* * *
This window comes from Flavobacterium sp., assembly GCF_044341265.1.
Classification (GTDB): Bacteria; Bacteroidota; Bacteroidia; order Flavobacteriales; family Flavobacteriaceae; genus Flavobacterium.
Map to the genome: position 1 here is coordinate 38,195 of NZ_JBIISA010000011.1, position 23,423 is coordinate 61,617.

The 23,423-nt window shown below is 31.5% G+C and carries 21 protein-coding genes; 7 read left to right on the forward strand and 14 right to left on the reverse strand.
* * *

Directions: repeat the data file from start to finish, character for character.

This window comes from Flavobacterium sp., assembly GCF_044341265.1.
Classification (GTDB): Bacteria; Bacteroidota; Bacteroidia; order Flavobacteriales; family Flavobacteriaceae; genus Flavobacterium.
Map to the genome: position 1 here is coordinate 38,195 of NZ_JBIISA010000011.1, position 23,423 is coordinate 61,617.

The 23,423-nt window shown below is 31.5% G+C and carries 21 protein-coding genes; 7 read left to right on the forward strand and 14 right to left on the reverse strand.